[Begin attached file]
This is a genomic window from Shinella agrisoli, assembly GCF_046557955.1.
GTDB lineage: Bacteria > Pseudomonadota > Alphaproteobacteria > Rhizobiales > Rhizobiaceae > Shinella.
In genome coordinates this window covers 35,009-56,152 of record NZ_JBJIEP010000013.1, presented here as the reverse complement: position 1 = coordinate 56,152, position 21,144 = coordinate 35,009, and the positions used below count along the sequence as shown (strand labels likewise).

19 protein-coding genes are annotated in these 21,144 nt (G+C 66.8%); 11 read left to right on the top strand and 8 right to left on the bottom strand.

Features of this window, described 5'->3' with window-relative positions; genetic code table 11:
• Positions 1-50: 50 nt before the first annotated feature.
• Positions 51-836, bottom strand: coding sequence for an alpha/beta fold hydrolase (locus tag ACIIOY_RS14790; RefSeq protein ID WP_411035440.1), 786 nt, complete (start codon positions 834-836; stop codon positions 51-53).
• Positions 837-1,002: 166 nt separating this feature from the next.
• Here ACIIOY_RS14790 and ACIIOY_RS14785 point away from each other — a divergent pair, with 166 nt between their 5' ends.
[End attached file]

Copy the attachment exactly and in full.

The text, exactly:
This is a genomic window from Shinella agrisoli, assembly GCF_046557955.1.
GTDB lineage: Bacteria > Pseudomonadota > Alphaproteobacteria > Rhizobiales > Rhizobiaceae > Shinella.
In genome coordinates this window covers 35,009-56,152 of record NZ_JBJIEP010000013.1, presented here as the reverse complement: position 1 = coordinate 56,152, position 21,144 = coordinate 35,009, and the positions used below count along the sequence as shown (strand labels likewise).

19 protein-coding genes are annotated in these 21,144 nt (G+C 66.8%); 11 read left to right on the top strand and 8 right to left on the bottom strand.

Features of this window, described 5'->3' with window-relative positions; genetic code table 11:
• Positions 1-50: 50 nt before the first annotated feature.
• Positions 51-836, bottom strand: coding sequence for an alpha/beta fold hydrolase (locus tag ACIIOY_RS14790; RefSeq protein ID WP_411035440.1), 786 nt, complete (start codon positions 834-836; stop codon positions 51-53).
• Positions 837-1,002: 166 nt separating this feature from the next.
• Here ACIIOY_RS14790 and ACIIOY_RS14785 point away from each other — a divergent pair, with 166 nt between their 5' ends.